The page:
Lakota Robotics | Game Announcements

2017 Game: FIRST Steamworks

Robot Name: Double Trouble Dan

In Loving Memory of Dan Deganis (March 13, 1963 – February 8, 2017)

 

 

Field

FIRST Steamworks is played on a field 27ft (823cm) by 54ft 4in (1656cm), covered in green carpet and bounded by transparent polycarbonate guardrails on the longer sides and the Alliance Walls on the shorter sides. It is divided into the Neutral Zone, alliance specific Launchpads, Keys and Retrieval Zones. 

Neutral Zone

The Neutral Zone is an area in the middle of the field that contains no major scoring elements, and is neutral to both alliances. It is bounded by the Launchpad Lines, white in color, and the Launchpad Lines are not part of the Neutral Zone.

Launchpad

Each side of the arena is called the Launchpad. The Launchpad is alliance specific, bounded by the Launchpad Lines and the Alliance Wall. Each Launchpad belongs to the alliance that has their Alliance Wall bounding it. Robots start the match contacting the Alliance Wall. The Launchpad contains the Key, Retrieval Zone and the Airship.

Key

The Key is the area in front of the Boiler. It is bounded by alliance-coloured tape and the Boiler and is contained inside the alliance’s own Launchpad. Opposing robots may not stay in the Key for more than 5 seconds, as this would obstruct the alliance from scoring in the Boiler.

Retrieval Zone

The Retrieval Zone is the area in front of the Loading Station. It is inside the opposite alliance’s Launchpad, meaning that the robot must travel to the other side of the field to get to the Loading Station. Robots in the Retrieval Zone normally receive scoring elements through the Loading Stations. Robots may not contact another robot in the opposing Retrieval Zone, regardless of who initiates the contact.

Alliance Station and Loading Lanes

The Alliance Station is the area behind the Alliance Wall where drivers are stationed. They control their robots from the Driver Stations inside the Alliance Station, behind the Alliance Wall. Behind the Alliance Station is the Loading Lane, belonging to the opposite alliance. Human Players are stationed in the Loading Lanes, with a supply of both gears and fuel to deposit through the Loading Stations to the robots, who then score points with them. Both areas are bounded by alliance-colored tape. The Loading Station is the only way to get more gears after the start of the match and one of the two ways to get more fuel, the other being the Hoppers.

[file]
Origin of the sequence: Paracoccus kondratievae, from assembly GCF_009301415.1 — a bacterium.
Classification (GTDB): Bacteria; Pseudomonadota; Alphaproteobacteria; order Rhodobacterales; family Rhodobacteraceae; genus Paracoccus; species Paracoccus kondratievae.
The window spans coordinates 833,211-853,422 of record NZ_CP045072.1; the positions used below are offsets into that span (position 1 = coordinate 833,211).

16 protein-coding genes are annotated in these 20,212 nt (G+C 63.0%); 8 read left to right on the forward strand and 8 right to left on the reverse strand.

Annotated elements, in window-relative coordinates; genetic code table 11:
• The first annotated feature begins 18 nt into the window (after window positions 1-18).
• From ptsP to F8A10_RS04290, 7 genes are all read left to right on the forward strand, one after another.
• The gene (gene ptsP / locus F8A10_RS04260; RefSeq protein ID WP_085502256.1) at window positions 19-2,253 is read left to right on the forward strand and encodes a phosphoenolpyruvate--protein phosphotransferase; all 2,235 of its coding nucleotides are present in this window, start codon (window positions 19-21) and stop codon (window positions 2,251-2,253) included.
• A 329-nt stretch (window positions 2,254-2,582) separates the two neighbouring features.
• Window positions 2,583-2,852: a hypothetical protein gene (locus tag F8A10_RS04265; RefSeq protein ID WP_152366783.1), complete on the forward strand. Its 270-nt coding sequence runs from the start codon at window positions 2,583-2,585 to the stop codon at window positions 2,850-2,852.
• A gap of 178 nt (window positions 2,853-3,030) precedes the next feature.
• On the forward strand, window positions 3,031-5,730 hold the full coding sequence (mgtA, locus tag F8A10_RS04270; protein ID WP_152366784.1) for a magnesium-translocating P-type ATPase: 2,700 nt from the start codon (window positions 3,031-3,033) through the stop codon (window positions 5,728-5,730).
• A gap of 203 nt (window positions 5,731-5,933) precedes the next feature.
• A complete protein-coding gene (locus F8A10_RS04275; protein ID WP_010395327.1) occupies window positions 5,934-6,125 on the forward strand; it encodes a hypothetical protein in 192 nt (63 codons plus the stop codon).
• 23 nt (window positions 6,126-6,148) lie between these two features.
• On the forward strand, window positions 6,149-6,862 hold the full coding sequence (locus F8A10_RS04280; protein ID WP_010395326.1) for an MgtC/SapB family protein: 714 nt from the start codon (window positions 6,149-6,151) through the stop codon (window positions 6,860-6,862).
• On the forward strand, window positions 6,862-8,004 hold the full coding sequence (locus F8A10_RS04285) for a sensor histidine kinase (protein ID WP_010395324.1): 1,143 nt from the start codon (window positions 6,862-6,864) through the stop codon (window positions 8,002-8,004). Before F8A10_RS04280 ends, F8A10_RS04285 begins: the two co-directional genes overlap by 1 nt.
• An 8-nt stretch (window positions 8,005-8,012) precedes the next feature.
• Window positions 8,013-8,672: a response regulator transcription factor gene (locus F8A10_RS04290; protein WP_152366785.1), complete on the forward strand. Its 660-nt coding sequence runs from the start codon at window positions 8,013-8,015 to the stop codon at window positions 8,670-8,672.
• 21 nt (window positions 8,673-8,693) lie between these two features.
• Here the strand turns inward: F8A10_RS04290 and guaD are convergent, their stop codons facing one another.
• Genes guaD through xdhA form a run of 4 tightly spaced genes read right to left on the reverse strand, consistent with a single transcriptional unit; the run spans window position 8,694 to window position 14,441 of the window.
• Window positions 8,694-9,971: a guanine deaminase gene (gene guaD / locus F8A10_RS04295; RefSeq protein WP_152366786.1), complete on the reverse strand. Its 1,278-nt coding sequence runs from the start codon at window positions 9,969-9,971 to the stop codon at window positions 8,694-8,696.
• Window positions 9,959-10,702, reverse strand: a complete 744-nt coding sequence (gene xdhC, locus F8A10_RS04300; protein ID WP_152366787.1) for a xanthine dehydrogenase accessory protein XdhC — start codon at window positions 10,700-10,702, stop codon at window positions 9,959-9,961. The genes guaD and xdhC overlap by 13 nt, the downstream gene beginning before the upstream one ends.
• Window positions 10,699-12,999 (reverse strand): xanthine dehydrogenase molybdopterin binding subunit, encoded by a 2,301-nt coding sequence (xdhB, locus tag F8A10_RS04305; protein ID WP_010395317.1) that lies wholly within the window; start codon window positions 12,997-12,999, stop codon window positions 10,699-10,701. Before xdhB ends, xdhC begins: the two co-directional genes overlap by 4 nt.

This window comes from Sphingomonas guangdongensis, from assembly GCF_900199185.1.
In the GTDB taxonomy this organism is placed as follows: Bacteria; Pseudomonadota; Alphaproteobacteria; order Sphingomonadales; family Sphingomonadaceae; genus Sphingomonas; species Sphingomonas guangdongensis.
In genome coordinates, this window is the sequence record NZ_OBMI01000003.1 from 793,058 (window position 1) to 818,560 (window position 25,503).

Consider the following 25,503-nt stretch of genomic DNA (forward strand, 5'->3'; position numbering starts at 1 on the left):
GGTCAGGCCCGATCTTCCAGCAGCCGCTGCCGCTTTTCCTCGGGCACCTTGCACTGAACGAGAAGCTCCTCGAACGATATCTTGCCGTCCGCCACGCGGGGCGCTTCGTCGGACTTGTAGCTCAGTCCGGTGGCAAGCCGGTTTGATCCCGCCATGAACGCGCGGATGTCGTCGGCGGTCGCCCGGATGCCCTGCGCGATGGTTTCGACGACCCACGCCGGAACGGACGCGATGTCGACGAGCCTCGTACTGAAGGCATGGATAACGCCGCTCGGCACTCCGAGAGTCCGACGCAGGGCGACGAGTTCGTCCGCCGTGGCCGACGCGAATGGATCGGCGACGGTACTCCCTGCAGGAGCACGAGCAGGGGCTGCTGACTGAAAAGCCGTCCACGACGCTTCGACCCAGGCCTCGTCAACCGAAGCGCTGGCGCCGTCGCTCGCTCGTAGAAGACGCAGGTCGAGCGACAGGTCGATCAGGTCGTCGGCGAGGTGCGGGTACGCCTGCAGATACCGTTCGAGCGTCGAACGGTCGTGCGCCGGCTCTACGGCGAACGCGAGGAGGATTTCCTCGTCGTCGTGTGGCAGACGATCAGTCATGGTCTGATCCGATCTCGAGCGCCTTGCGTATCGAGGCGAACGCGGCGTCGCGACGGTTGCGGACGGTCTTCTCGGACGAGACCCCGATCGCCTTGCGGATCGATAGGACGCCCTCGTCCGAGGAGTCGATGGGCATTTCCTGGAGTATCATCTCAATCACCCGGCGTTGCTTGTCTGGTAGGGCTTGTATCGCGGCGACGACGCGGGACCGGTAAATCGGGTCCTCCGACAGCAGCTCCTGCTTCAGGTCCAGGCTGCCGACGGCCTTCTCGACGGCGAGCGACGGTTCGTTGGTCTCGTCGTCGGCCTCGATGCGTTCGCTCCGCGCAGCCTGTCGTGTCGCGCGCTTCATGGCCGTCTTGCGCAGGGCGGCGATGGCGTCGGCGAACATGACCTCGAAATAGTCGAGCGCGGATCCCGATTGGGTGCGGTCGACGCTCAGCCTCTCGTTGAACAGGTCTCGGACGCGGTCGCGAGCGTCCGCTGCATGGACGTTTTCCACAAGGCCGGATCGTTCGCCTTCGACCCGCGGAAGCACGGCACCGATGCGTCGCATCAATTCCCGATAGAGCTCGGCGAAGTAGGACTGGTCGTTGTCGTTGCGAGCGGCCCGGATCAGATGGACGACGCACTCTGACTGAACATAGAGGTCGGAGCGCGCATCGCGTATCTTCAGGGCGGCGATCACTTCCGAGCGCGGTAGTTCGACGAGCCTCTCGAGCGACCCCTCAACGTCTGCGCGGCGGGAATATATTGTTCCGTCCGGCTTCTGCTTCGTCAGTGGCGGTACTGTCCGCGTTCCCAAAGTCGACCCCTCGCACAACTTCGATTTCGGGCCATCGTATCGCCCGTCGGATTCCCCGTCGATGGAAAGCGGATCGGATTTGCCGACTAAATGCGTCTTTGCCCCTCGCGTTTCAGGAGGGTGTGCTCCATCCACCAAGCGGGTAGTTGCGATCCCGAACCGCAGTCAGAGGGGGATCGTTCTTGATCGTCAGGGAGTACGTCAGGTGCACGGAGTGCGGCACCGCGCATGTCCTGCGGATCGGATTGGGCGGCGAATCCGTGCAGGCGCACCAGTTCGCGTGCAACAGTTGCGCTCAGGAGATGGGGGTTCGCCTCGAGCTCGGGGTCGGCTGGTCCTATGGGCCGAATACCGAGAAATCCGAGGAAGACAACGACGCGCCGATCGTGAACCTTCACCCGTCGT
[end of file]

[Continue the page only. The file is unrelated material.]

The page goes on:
Boiler

The Boiler is located at the corner of the field, belonging to the alliance that has its Alliance Wall next to it and their Key in front of it. There are two goals on the Boiler, the Low Efficiency Goal, which is 1ft 6in (46cm) above the ground, and the High Efficiency Goal, which is 8ft 1in (246cm) off the ground. The Low Efficiency Goal is low enough for robots to dump fuel into, though the High Efficiency Goal is too high to do that, so fuel must be launched upwards into it. Fuel may only be launched from an alliance’s own Launchpad.

Hoppers

There are five Hoppers stationed around the field, on the guardrails.There are polycarbonate plates on the guardrails. If these are hit by a robot, 2 containers of fuel (1 Hopper) are released onto the field. There are 50 fuel in each container and 100 fuel in each Hopper. Hoppers are neutral with one in each Launchpad and the rest in the Neutral Zone, so any alliance can use the Hoppers. This is one of the two ways robots can get more fuel after the game starts, with the other being the Loading Station.

Airship